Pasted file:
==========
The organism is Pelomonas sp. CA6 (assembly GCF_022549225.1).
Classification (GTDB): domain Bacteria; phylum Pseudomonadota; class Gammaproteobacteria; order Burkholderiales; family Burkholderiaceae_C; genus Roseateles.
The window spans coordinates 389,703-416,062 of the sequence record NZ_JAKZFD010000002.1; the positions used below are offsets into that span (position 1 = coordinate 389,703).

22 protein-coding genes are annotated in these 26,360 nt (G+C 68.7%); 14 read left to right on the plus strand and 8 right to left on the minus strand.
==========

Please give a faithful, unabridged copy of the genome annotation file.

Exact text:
The organism is Pelomonas sp. CA6 (assembly GCF_022549225.1).
Classification (GTDB): domain Bacteria; phylum Pseudomonadota; class Gammaproteobacteria; order Burkholderiales; family Burkholderiaceae_C; genus Roseateles.
The window spans coordinates 389,703-416,062 of the sequence record NZ_JAKZFD010000002.1; the positions used below are offsets into that span (position 1 = coordinate 389,703).

22 protein-coding genes are annotated in these 26,360 nt (G+C 68.7%); 14 read left to right on the plus strand and 8 right to left on the minus strand.